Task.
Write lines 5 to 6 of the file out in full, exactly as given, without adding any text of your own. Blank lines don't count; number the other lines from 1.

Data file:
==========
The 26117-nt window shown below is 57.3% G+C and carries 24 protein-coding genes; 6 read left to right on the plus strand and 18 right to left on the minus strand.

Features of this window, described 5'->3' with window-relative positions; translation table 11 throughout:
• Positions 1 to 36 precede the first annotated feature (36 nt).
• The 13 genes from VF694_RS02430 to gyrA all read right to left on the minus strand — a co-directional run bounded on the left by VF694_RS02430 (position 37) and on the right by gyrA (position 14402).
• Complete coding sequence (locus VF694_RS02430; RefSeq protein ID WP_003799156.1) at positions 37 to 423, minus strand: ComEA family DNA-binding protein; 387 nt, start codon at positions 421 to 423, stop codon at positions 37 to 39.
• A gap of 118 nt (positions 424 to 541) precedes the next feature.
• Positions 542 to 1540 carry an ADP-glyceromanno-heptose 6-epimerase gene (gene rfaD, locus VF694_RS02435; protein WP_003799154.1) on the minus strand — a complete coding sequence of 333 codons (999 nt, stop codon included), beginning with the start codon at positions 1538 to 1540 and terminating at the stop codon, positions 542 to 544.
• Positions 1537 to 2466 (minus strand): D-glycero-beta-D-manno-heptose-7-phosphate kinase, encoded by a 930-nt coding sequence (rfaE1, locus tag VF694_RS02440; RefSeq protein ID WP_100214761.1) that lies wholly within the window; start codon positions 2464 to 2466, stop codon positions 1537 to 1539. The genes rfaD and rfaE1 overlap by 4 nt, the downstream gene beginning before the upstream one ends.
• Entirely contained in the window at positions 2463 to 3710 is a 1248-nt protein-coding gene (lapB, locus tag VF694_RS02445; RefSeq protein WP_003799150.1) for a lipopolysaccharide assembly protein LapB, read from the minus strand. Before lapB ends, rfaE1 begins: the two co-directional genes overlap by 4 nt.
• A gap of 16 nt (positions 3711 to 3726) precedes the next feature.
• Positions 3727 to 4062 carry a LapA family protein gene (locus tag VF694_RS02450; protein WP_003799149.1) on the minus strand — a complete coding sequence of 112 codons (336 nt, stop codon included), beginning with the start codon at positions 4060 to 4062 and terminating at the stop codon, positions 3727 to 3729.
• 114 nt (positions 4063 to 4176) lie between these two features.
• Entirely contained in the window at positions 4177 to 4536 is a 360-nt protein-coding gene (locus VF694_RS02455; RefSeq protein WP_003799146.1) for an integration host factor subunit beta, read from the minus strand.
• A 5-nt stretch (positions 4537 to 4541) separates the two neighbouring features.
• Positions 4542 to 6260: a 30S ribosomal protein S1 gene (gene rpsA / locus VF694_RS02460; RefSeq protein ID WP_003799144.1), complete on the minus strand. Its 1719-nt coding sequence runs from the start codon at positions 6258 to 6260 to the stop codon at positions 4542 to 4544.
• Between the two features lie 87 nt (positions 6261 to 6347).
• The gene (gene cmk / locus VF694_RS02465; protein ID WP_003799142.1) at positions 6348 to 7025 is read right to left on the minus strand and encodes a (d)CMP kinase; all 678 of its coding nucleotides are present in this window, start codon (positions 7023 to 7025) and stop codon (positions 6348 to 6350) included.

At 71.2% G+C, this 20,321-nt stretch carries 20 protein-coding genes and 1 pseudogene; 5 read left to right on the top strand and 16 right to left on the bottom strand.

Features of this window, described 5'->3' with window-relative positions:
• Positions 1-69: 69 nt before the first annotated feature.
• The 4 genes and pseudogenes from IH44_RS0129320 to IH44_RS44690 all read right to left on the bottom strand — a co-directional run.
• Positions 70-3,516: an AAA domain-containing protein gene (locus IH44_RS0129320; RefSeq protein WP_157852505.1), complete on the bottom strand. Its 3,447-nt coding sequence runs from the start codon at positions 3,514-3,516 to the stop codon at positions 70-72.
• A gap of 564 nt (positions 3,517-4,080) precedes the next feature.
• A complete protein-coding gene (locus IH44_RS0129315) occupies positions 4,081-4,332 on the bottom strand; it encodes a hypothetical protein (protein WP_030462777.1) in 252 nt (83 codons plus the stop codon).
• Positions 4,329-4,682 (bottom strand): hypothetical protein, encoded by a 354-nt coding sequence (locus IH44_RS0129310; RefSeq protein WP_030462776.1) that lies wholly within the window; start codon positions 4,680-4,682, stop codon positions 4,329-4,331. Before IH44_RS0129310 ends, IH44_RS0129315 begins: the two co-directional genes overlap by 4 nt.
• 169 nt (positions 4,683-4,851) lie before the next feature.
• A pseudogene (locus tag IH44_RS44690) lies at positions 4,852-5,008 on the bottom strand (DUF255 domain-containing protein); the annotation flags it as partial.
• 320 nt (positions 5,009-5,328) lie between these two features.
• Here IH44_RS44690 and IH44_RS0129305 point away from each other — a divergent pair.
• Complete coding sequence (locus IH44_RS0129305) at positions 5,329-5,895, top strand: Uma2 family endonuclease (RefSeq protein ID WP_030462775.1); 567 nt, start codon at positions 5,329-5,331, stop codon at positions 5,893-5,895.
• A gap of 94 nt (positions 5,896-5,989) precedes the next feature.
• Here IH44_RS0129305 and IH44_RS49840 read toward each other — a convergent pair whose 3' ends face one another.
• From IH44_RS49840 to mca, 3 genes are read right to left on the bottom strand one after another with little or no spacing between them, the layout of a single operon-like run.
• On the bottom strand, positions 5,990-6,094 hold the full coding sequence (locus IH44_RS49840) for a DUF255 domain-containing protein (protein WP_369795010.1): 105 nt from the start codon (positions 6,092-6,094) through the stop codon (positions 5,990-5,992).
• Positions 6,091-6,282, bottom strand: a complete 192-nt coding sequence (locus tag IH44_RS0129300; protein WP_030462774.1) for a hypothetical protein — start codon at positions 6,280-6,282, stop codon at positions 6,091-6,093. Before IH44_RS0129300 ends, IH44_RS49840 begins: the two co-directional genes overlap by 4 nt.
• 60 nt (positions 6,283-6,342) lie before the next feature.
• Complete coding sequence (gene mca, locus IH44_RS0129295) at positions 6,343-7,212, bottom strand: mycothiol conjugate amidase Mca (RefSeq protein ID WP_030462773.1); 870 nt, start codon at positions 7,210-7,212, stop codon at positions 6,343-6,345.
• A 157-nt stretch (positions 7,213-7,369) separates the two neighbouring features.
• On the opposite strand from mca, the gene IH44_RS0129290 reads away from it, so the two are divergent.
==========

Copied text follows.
• Complete coding sequence (locus VF694_RS02430; RefSeq protein ID WP_003799156.1) at positions 37 to 423, minus strand: ComEA family DNA-binding protein; 387 nt, start codon at positions 421 to 423, stop codon at positions 37 to 39.
• A gap of 118 nt (positions 424 to 541) precedes the next feature.